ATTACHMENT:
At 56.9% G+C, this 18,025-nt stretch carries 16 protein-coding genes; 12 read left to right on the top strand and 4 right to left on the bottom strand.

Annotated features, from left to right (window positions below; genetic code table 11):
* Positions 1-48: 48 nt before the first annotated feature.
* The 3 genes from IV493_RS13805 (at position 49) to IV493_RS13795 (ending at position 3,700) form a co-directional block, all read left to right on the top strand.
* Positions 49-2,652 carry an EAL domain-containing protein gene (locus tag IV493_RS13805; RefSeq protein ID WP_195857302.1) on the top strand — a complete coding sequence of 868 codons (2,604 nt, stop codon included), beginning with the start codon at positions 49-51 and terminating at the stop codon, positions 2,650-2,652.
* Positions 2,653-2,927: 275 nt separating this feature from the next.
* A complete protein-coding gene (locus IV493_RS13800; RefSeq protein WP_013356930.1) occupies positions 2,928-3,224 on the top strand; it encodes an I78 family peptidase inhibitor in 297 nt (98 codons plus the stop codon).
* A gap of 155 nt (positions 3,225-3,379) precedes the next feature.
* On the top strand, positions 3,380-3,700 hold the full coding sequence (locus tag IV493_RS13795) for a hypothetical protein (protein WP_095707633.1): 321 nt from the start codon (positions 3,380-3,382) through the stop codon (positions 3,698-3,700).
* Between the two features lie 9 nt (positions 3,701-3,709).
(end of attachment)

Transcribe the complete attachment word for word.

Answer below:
At 56.9% G+C, this 18,025-nt stretch carries 16 protein-coding genes; 12 read left to right on the top strand and 4 right to left on the bottom strand.

Annotated features, from left to right (window positions below; genetic code table 11):
* Positions 1-48: 48 nt before the first annotated feature.
* The 3 genes from IV493_RS13805 (at position 49) to IV493_RS13795 (ending at position 3,700) form a co-directional block, all read left to right on the top strand.
* Positions 49-2,652 carry an EAL domain-containing protein gene (locus tag IV493_RS13805; RefSeq protein ID WP_195857302.1) on the top strand — a complete coding sequence of 868 codons (2,604 nt, stop codon included), beginning with the start codon at positions 49-51 and terminating at the stop codon, positions 2,650-2,652.
* Positions 2,653-2,927: 275 nt separating this feature from the next.
* A complete protein-coding gene (locus IV493_RS13800; RefSeq protein WP_013356930.1) occupies positions 2,928-3,224 on the top strand; it encodes an I78 family peptidase inhibitor in 297 nt (98 codons plus the stop codon).
* A gap of 155 nt (positions 3,225-3,379) precedes the next feature.
* On the top strand, positions 3,380-3,700 hold the full coding sequence (locus tag IV493_RS13795) for a hypothetical protein (protein WP_095707633.1): 321 nt from the start codon (positions 3,380-3,382) through the stop codon (positions 3,698-3,700).
* Between the two features lie 9 nt (positions 3,701-3,709).